Mitochondrial movement during its association with chloroplasts is discovered

March 19, 2021

Expectation for the possible efficient substance metabolism by controlling the association

A research group of Kyoto University, RIKEN CSRS, and Utsunomiya University focused on a type of movement specific to mitochondria in plant cells referred to as “wiggling”, and found, first in the world, that this movement is involved in the physical association of mitochondria with chloroplasts.

In the cells of many eukaryotic organisms, organelles with various characteristics dynamically associate with each other and contribute to substance metabolism. In general, it is known that mitochondria move directionally on the filamentous actin inside plant cells. In this study, the group used confocal laser-scanning microscopy to capture movement of mitochondria in Arabidopsis thaliana mesophyll cells at high speed. By analyzing precise data of distance, angle and speed of mitochondrial movement, they revealed that “wiggling”, which differs from the directional movement, has a correlation with the association of mitochondria with chloroplasts.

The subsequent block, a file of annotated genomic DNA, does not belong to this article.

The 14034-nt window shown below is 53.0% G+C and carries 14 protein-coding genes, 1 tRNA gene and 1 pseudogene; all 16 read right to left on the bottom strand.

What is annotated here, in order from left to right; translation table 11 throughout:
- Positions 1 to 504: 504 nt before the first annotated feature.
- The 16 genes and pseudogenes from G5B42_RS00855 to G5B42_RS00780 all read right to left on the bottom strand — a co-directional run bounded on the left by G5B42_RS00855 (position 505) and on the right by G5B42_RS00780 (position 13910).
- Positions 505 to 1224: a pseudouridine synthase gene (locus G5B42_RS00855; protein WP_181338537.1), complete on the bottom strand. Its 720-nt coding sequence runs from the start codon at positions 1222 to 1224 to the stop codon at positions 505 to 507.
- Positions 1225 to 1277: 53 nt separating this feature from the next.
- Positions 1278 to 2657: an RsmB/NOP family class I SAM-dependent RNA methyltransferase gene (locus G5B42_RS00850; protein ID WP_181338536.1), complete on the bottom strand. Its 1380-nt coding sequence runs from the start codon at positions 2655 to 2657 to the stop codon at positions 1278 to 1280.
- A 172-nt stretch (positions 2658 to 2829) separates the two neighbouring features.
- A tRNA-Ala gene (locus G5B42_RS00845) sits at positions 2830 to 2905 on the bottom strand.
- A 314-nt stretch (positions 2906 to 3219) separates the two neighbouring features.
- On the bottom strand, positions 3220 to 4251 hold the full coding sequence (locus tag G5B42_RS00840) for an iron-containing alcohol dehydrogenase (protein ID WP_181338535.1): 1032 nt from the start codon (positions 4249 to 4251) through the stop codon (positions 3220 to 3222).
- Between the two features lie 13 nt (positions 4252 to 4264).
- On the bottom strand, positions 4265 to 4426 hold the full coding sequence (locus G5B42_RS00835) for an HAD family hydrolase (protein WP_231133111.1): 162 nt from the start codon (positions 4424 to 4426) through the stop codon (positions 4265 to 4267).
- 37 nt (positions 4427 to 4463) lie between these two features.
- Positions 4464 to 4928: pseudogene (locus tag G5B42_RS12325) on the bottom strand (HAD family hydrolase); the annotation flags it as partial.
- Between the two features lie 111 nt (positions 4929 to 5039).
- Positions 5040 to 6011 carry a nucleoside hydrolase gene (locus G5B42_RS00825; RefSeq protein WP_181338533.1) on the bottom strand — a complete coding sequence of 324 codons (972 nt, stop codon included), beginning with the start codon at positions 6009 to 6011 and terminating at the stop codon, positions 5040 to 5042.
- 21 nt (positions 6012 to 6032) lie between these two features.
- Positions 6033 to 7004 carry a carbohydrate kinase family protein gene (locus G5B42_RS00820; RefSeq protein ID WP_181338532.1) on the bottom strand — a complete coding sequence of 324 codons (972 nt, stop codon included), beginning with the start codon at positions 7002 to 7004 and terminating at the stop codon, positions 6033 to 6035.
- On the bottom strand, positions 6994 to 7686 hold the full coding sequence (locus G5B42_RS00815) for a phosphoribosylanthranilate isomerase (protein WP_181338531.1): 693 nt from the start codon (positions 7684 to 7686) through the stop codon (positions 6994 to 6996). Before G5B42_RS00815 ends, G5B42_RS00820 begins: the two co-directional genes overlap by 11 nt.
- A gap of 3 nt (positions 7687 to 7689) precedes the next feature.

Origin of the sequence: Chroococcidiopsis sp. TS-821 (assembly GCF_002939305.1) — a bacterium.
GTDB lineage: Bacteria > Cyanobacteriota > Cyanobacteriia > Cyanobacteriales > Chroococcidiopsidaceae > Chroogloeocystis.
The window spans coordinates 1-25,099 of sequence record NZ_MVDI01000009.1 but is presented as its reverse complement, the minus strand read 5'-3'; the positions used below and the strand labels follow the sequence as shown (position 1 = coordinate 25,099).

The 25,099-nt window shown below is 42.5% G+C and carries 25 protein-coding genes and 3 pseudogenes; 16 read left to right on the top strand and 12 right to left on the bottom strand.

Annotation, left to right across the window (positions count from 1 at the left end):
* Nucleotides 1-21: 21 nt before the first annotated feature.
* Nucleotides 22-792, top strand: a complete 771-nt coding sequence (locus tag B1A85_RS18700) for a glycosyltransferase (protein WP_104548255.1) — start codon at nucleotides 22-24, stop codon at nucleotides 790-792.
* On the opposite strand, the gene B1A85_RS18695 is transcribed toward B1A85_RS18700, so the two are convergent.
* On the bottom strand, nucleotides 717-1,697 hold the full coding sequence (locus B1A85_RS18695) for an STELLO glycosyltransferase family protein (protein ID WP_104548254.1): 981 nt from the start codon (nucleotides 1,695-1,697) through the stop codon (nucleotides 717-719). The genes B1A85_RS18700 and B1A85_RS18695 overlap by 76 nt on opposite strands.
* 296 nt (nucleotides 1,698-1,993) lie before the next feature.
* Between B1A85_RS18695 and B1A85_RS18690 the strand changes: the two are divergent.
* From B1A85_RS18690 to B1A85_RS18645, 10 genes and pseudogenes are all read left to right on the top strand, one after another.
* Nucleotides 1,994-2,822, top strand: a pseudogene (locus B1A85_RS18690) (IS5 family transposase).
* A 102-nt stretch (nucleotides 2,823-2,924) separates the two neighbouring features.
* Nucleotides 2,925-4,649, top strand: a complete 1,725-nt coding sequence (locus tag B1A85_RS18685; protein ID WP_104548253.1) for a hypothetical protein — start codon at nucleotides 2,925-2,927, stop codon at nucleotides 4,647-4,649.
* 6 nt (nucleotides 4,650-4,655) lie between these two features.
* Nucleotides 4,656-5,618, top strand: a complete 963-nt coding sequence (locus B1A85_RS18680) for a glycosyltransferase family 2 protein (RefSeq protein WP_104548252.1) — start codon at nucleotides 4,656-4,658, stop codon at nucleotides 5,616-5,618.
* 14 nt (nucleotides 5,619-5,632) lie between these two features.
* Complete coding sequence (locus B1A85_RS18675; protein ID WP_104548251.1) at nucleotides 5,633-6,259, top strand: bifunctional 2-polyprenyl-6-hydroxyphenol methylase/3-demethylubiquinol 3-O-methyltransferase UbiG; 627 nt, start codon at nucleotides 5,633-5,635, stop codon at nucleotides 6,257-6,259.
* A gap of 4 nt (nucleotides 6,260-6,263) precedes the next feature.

These findings are expected to become a key contributor to identify the mechanism of substance metabolism between mitochondria and chloroplasts.

 

Original article
Communications Biology doi:10.1038/s42003-021-01833-8
K. Oikawa, T. Imai, C. Thagun, K. Toyooka, T. Yoshizumi, K. Ishikawa, Y. Kodama & K. Numata,
"Mitochondrial movement during its association with chloroplasts in Arabidopsis thaliana".

Contact
Keiji Numata
Team Leader
Biomacromolecules Research Team